But even though Vance's strategy won't work for him, it still injects real poison into the political bloodstream.
Fox News picked up on Vance's idea and had a segment where they pretended to "debate" this notion, but really, the point was to gin up jealousy in their audience of supposedly hedonistic childless liberals who are living it up while you, Fox News viewer, had the hard life of diapers and paying for band camp. It was more grist for the spite mill that has become the whole of right-wing politics these days.
Vance, of course, is just part of the larger Republican troll-industrial complex, in which Republicans attract attention and money from the base by competing to see who can be the worst. Recent examples include Sen. Ted Cruz of Texas (and, of course, Trump himself) whining that Cleveland's baseball team dropped a racist mascot, Florida Gov. Ron DeSantis selling anti-vaccination gear at his campaign website, and Georgia Rep. Marjorie Taylor Greene calling Air Force veteran Rep. Adam Kinzinger, R-Ill., a "traitor" because of his outspoken opposition to the fascist insurrection on January 6.
These kinds of tactics work to get support from the GOP base. DeSantis has become a favorite for Trump's running mate if/when he runs for president again in 2024. Cruz is both one of the most hated men in D.C. and one of the strongest fundraisers, filling his coffers with eff-the-liberals dollars. And Taylor Greene, whose bug-eyed ravings regularly attract liberal dunks and outrage, is one of the biggest fundraisers in the House.
The problem, of course, is that constantly upping the ante in a shitbird contest means spreading political ideas that have real impacts on real people. For instance, Republicans like DeSantis got into a contest over who could be the most hostile to efforts to end the COVID-19 pandemic. The result was that Republican voters decided the best way to show their right-wing bona fides was to refuse the vaccine. Now COVID-19 rates are soaring — and Florida is leading the pack with new infections.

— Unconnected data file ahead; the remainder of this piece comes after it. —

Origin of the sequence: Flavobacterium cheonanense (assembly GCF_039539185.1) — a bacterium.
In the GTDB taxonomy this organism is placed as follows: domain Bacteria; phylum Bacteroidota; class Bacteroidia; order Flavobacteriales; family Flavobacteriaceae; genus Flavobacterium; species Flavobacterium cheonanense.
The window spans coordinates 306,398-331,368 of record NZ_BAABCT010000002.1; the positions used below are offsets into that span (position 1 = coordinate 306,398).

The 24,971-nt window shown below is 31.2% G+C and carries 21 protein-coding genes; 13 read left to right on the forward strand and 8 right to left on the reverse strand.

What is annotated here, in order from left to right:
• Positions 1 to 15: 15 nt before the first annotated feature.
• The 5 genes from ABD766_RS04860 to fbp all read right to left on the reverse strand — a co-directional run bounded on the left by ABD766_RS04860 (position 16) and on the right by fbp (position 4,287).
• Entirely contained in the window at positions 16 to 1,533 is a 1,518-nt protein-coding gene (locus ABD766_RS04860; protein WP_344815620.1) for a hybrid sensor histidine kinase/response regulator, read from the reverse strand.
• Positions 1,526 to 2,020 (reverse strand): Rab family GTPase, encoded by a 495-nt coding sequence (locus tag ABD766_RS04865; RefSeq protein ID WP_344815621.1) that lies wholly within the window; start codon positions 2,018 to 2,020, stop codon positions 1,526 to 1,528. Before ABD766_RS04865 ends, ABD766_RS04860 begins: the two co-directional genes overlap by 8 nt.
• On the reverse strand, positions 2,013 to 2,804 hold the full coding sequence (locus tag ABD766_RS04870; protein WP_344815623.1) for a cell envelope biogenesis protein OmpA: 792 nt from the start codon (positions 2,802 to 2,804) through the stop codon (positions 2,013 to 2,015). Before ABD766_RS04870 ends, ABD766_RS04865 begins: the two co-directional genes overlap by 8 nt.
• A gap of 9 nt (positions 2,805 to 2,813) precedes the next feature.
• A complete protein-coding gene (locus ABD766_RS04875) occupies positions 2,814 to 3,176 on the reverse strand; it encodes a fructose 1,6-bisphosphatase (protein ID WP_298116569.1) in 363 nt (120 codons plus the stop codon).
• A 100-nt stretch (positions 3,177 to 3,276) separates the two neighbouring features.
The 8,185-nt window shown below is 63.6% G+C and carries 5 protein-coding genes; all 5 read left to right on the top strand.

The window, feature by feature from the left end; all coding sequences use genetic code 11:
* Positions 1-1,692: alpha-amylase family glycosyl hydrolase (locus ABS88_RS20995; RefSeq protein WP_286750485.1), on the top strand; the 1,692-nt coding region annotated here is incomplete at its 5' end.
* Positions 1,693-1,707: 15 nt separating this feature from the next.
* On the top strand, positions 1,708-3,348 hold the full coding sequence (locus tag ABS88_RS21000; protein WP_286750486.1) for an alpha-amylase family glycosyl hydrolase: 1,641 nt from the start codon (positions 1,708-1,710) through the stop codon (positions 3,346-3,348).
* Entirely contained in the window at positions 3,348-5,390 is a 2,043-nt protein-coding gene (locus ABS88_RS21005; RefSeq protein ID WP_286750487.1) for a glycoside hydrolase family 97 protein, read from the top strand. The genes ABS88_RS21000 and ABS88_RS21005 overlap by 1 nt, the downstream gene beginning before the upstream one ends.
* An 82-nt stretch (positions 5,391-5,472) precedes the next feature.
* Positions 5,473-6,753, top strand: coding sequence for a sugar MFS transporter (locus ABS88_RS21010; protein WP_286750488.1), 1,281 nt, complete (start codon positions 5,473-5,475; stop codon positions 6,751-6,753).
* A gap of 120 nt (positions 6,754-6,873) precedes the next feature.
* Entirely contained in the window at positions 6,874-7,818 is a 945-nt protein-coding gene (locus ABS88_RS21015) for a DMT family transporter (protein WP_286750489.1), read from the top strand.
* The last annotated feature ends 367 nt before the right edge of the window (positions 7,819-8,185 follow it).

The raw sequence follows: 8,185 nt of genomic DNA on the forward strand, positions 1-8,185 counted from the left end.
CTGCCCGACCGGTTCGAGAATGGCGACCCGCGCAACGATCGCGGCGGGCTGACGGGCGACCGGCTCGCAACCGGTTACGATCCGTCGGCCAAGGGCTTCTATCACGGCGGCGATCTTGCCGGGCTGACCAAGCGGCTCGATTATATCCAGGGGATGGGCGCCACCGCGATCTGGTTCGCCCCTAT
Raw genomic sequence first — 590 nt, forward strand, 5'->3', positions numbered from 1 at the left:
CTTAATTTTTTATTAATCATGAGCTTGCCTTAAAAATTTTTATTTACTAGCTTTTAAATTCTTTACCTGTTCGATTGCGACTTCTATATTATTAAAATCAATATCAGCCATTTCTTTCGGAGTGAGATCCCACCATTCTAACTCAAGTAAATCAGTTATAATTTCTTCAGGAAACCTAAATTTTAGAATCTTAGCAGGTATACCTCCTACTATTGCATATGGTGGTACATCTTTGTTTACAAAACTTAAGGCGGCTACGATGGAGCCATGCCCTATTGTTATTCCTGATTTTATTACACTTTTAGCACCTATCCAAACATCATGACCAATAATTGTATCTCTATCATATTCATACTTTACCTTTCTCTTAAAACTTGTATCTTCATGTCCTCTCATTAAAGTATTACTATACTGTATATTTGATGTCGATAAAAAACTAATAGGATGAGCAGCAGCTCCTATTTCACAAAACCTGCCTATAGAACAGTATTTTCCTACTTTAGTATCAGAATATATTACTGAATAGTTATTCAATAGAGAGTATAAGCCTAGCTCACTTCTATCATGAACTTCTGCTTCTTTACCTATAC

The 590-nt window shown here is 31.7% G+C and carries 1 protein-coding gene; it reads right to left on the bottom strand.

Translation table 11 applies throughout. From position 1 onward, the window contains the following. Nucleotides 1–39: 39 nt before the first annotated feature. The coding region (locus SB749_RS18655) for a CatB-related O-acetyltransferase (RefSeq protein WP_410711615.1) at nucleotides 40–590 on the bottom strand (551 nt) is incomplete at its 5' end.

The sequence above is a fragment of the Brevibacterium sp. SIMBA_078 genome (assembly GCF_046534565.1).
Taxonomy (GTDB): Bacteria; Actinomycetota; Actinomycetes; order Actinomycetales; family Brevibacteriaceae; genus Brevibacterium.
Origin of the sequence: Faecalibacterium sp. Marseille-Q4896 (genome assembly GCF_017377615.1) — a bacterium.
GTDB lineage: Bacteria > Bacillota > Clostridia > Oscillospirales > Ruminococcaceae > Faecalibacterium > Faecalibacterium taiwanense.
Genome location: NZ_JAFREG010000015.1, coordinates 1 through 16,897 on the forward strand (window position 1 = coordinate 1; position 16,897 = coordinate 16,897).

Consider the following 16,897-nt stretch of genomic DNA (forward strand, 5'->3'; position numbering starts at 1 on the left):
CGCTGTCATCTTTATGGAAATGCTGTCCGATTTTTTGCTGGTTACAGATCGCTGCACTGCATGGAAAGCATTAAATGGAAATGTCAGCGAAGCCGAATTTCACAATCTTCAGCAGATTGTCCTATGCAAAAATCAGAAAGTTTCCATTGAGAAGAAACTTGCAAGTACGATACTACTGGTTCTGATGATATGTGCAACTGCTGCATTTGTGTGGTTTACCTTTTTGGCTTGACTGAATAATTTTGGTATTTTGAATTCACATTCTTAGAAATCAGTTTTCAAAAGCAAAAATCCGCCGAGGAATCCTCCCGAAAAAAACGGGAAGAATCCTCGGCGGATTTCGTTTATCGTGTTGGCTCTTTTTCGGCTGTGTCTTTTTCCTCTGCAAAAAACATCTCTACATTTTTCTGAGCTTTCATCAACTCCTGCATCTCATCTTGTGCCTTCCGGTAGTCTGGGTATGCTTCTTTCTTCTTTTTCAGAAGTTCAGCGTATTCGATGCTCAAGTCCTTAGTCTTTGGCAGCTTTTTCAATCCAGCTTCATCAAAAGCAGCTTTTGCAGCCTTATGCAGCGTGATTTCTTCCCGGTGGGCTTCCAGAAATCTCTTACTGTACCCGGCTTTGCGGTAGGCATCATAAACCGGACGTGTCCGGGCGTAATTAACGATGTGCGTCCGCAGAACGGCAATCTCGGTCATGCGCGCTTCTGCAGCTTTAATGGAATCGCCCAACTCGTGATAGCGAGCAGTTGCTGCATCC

Vance's rhetoric contributes to the larger push of Republicans getting increasingly radical in the belief that people who aren't like them have no right to vote. It really amped up during Trump's drawn-out, failed coup after the election, which he repeatedly justified by insinuating that voters in cities like Philadelphia and Detroit were inherently illegitimate. Unfortunately, long after Vance is gone from the political scene, his "helpful" illustration of who doesn't deserve the right to vote — three politicians of color and one gay politician — will linger in right-wing rhetoric, having been validated by his status as a member of GOP elite and, sadly, a best-selling author. As Republicans in state government continue to look for ways to kick people off voter rolls and declare urban voters illegitimate, people like Vance help justify their efforts.
Here, of course, is where readers will ask, "What can I do to fix this?"
I wish I had better answers. Because this is mostly about intra-Republican politics, it's hard for outsiders to do much. The only thing liberals can do is strive to not reward these tactics by providing the outrage or the dunks that someone like Vance is using to burnish his liberal-triggering credibility. If you must draw attention to it (as I'm doing here), the only approach is to go meta — explain what he's doing and why, instead of simply arguing back or getting angry, which is what he's trying to bait progressives into doing. But outside of this, the Republican race to the bottom may have to be something we're stuck with until it plays itself out, which could get very ugly indeed.